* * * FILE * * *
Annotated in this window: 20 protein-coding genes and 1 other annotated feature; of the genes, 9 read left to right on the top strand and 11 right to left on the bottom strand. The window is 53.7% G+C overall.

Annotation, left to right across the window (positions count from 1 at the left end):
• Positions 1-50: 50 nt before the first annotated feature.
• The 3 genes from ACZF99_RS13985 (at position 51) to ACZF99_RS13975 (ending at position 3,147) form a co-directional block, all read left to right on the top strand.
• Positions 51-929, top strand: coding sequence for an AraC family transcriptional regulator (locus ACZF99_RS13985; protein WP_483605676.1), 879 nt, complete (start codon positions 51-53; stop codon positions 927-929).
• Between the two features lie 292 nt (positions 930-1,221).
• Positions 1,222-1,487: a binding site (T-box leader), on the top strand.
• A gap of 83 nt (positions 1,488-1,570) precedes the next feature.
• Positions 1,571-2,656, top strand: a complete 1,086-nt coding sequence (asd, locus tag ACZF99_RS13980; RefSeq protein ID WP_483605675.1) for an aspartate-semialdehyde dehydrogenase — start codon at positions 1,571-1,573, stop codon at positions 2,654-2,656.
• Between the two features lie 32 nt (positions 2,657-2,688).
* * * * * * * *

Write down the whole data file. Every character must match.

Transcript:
Annotated in this window: 20 protein-coding genes and 1 other annotated feature; of the genes, 9 read left to right on the top strand and 11 right to left on the bottom strand. The window is 53.7% G+C overall.

Annotation, left to right across the window (positions count from 1 at the left end):
• Positions 1-50: 50 nt before the first annotated feature.
• The 3 genes from ACZF99_RS13985 (at position 51) to ACZF99_RS13975 (ending at position 3,147) form a co-directional block, all read left to right on the top strand.
• Positions 51-929, top strand: coding sequence for an AraC family transcriptional regulator (locus ACZF99_RS13985; protein WP_483605676.1), 879 nt, complete (start codon positions 51-53; stop codon positions 927-929).
• Between the two features lie 292 nt (positions 930-1,221).
• Positions 1,222-1,487: a binding site (T-box leader), on the top strand.
• A gap of 83 nt (positions 1,488-1,570) precedes the next feature.
• Positions 1,571-2,656, top strand: a complete 1,086-nt coding sequence (asd, locus tag ACZF99_RS13980; RefSeq protein ID WP_483605675.1) for an aspartate-semialdehyde dehydrogenase — start codon at positions 1,571-1,573, stop codon at positions 2,654-2,656.
• Between the two features lie 32 nt (positions 2,657-2,688).